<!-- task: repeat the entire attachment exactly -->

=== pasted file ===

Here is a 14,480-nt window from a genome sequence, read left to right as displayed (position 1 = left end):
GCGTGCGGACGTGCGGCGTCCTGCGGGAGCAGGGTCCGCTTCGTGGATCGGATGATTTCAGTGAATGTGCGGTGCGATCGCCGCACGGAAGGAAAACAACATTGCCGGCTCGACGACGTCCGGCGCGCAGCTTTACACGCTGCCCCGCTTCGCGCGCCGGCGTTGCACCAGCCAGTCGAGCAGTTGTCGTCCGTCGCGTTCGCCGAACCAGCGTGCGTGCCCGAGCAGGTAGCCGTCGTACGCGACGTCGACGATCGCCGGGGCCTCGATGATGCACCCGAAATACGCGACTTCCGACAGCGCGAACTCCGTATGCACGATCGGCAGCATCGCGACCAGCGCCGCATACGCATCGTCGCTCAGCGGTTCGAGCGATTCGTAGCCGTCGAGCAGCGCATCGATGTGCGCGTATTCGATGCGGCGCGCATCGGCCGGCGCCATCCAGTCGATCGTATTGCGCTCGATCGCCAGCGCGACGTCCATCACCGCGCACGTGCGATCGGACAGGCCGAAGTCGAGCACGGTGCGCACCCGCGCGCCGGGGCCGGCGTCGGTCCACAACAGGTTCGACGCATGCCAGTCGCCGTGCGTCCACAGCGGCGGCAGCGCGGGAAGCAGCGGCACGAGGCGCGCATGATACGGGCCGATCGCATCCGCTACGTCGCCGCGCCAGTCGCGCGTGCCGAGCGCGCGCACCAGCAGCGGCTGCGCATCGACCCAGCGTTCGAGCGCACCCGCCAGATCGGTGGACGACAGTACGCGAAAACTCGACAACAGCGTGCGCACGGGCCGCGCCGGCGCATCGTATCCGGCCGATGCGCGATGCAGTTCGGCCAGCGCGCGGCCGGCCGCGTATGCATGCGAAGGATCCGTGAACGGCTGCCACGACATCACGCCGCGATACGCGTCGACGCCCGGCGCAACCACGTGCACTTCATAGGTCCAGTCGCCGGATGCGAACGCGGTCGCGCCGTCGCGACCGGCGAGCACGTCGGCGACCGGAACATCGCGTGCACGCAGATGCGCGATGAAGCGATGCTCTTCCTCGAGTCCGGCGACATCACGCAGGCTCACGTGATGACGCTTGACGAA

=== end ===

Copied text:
Here is a 14,480-nt window from a genome sequence, read left to right as displayed (position 1 = left end):
GCGTGCGGACGTGCGGCGTCCTGCGGGAGCAGGGTCCGCTTCGTGGATCGGATGATTTCAGTGAATGTGCGGTGCGATCGCCGCACGGAAGGAAAACAACATTGCCGGCTCGACGACGTCCGGCGCGCAGCTTTACACGCTGCCCCGCTTCGCGCGCCGGCGTTGCACCAGCCAGTCGAGCAGTTGTCGTCCGTCGCGTTCGCCGAACCAGCGTGCGTGCCCGAGCAGGTAGCCGTCGTACGCGACGTCGACGATCGCCGGGGCCTCGATGATGCACCCGAAATACGCGACTTCCGACAGCGCGAACTCCGTATGCACGATCGGCAGCATCGCGACCAGCGCCGCATACGCATCGTCGCTCAGCGGTTCGAGCGATTCGTAGCCGTCGAGCAGCGCATCGATGTGCGCGTATTCGATGCGGCGCGCATCGGCCGGCGCCATCCAGTCGATCGTATTGCGCTCGATCGCCAGCGCGACGTCCATCACCGCGCACGTGCGATCGGACAGGCCGAAGTCGAGCACGGTGCGCACCCGCGCGCCGGGGCCGGCGTCGGTCCACAACAGGTTCGACGCATGCCAGTCGCCGTGCGTCCACAGCGGCGGCAGCGCGGGAAGCAGCGGCACGAGGCGCGCATGATACGGGCCGATCGCATCCGCTACGTCGCCGCGCCAGTCGCGCGTGCCGAGCGCGCGCACCAGCAGCGGCTGCGCATCGACCCAGCGTTCGAGCGCACCCGCCAGATCGGTGGACGACAGTACGCGAAAACTCGACAACAGCGTGCGCACGGGCCGCGCCGGCGCATCGTATCCGGCCGATGCGCGATGCAGTTCGGCCAGCGCGCGGCCGGCCGCGTATGCATGCGAAGGATCCGTGAACGGCTGCCACGACATCACGCCGCGATACGCGTCGACGCCCGGCGCAACCACGTGCACTTCATAGGTCCAGTCGCCGGATGCGAACGCGGTCGCGCCGTCGCGACCGGCGAGCACGTCGGCGACCGGAACATCGCGTGCACGCAGATGCGCGATGAAGCGATGCTCTTCCTCGAGTCCGGCGACATCACGCAGGCTCACGTGATGACGCTTGACGAA